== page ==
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Zaffre

Zaffre is a crude oxide of cobalt obtained by heating cobalt ore in a current

of air. It was used to prepare smalt and to stain glass blue during Victorian

times.


Zetran

Zetran is a tradename for Chlordiazepoxide hydrochloride.


Zheng Fen

Zheng Fen ("competing for points") is an interesting hybrid card game between a

climbing game and a point-trick game. The mechanics are like those of Zheng

Shangyou or Big Two but the primary aim is to win points rather than

necessarily to get rid of cards as quickly as possible. The point values of

cards are the same as in the popular Chinese point-trick game Da Bai Fen

(Hundred). From three to six people can play and a 54 card pack is used,

consisting of the standard 52 cards plus two distinguishable jokers, big and

small. Generally the red or colourful joker is agreed to be the big one. The

object is to win valuable cards in tricks. The fives are worth 5 points each,

and the tens and kings are worth 10 points each. All the other cards are

worthless. There are therefore 100 points in total to be won on each hand. A

target score for the game is agreed - generally 500 or (for a longer game)

1000. The winner is the first player whose score reaches or exceeds the target.


Zheng Shangyou

Zheng Shangyou is a Chinese card game whose name can be roughly translated as

Struggling Upstream. The game exists in several variations, and has various

alternative names. According to Zhang Shutai, the most interesting version is

the partnership game for six players, also known as San jia xi (family of

three) or Huojian (rocket). This is a skilful and light-hearted card game for

four or more players, probably best with 5 or 6. Zheng Shangyou was brought to

the UK by John McLeod, who learned it during a visit to China by some British

Go players in 1979 from an interpreter Zhang Chuansheng. In Britain it was

given the name Pits, which is easier to pronounce, and refers to the

predicament of the losing players, who find themselves in a pit which is hard

to escape from. A couple to whom Jonathan Norris taught it reported that they

call it "Unto him...". It is closely related to several other games - the

Japanese Dai Hin Min (or Dai Fugo), Vietnamese Tieng Len, Chinese Big Two and

the Western derivative usually called Asshole or President. In fact you could

argue that these are really all versions of the same game. Zheng Shangyou uses

a 54-card pack consisting of the standard 52 cards with the addition of two

distinguishable jokers, referred to as Red and Black. The object of each hand

is to be the first to play out all one's cards and thereby gain 2 points, or

second and gain 1, towards a rubber-winning total of (usually) 11.


Zinc

Zinc is a metal element with the symbol Zn.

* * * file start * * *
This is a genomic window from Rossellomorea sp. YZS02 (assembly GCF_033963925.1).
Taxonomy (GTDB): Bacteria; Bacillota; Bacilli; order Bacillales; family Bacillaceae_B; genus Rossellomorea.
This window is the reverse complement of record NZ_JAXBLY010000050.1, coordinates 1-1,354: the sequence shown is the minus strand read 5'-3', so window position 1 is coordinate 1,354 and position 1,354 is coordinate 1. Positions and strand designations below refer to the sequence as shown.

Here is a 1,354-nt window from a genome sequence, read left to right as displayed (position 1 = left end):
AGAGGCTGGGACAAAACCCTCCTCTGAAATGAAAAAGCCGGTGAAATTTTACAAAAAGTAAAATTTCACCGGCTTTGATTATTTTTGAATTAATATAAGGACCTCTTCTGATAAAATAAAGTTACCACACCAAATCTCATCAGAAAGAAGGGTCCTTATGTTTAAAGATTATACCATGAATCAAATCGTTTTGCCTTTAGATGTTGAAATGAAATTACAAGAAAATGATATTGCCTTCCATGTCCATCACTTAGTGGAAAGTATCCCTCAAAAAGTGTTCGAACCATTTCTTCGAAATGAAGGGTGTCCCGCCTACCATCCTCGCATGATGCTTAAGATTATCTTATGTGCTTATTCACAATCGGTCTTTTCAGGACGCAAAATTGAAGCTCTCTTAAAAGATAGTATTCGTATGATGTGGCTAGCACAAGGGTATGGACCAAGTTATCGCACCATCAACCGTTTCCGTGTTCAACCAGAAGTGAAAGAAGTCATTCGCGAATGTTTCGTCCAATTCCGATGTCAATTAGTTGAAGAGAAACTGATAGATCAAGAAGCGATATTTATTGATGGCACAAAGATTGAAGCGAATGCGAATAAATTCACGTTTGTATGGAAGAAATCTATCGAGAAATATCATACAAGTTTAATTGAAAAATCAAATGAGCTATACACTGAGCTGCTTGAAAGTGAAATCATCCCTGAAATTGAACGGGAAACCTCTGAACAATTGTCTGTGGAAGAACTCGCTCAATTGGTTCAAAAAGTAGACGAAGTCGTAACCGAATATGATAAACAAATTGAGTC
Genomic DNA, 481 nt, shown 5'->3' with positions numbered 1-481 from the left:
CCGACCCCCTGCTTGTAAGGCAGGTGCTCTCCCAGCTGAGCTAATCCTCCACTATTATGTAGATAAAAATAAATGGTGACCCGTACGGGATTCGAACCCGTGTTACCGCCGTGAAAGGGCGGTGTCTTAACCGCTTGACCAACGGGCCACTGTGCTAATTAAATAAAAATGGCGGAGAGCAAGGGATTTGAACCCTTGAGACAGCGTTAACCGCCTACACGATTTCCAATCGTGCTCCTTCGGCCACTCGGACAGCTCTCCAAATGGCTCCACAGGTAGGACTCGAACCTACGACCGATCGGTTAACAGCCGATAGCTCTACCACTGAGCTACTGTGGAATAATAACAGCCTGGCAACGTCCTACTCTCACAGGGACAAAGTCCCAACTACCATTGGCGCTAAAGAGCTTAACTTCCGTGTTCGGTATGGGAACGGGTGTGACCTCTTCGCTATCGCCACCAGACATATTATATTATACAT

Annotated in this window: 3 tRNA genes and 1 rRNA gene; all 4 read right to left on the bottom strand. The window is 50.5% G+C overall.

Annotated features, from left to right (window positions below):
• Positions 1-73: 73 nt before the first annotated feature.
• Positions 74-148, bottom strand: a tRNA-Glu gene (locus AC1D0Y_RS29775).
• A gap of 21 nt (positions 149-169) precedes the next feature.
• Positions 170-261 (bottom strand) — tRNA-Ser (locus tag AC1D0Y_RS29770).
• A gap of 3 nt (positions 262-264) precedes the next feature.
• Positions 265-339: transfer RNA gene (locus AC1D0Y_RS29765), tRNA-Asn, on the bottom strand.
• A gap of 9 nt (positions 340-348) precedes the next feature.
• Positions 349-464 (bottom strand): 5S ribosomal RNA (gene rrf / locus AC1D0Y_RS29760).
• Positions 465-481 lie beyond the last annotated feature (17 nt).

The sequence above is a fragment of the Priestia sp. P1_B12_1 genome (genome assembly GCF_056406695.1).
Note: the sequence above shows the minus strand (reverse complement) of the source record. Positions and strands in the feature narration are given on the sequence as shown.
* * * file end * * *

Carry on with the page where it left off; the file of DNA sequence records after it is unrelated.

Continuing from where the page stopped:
Zirconium

Zirconium is a lustrous, greyish-white, strong, ductile, metallic element, with

the symbol Zr. It occurs in nature as the mineral zircon (zirconium silicate),

from which it is obtained commercially. It is used in some ceramics, alloys for

wire and filaments, steel manufacture, and nuclear reactors, where its low

neutron absorption is advantageous.


Zither

The zither is an Austrian musical instrument.


Zodiac

The zodiac is the name given by the Greeks to the heavens.


Zoology

Zoology is the science which deals with the structure, life-history, habits and

activities of animals.


Zwitterion

Zwitterion is an ion that has both a positive and a negative charge, such as an

amino acid in neutral solution.


ZX80

The ZX80 was a revolutionary computer invented by Clive Sinclair and released

in 1980. It was based upon the Z80 microprocessor, and used few other chips. It

had a built in BASIC interpreter and introduced computing for the first time to

the masses by being affordable by any household. Video display was produced by

a domestic television set which was connected by an aerial fly-lead to the

computer. A year later the ZX80 was replaced by the improved ZX81 which in turn

was replaced in 1982 by the far superior ZX Spectrum.


ZX81

The ZX81 was a revolutionary computer invented by Clive Sinclair and released

in 1981. It was based upon the Z80 microprocessor, and used only three other

chips in the basic model which had just 1K of RAM (enough to hold a functional

player v computer chess game). It had a built in BASIC interpreter and

introduced mass computing for the first time to the masses by being affordable

by any household. Video display was produced by a domestic television set which

was connected by an aerial fly-lead to the computer. Peripherals could be

fitter to an exposed slot of the PCB, the most popular being a 16K RAM

extension (RAM pack). Most remarkable was the award winning manual which

accompanied the ZX81 which taught computing basics and the BASIC programming

language in a clear and popular language for the first time. It replaced the

ZX80 and was replaced itself in 1982 by the far superior ZX Spectrum.


Zyklon-B

Zyklon-B was a poison gas used in Nazi extermination camps. It was a cyanide

compound originally developed for fumigation purposes in the 1920s. It was

actually a crystalline compound which gave off hydrogen cyanide gas when

exposed to the air. It was first used against humans in a euthanasia programme

in 1939, aimed at ridding Germany of lunatics, incurable invalids, and other

'undesirables'. The victims were induced to enter a 'shower bath', Zyklon-B was

released, and the gas killed them in a few minutes. When the extermination

camps were set up, this method was adopted as standard and was responsible for

several million deaths. The inventor, Dr Bruno Tesch, was convicted of war

crimes and executed for his manufacture and supply of the substance to the

camps.


Zymase

Zymase is an enzyme formed in yeast cells which converts sugar into alcohol and

carbonic acid gas.

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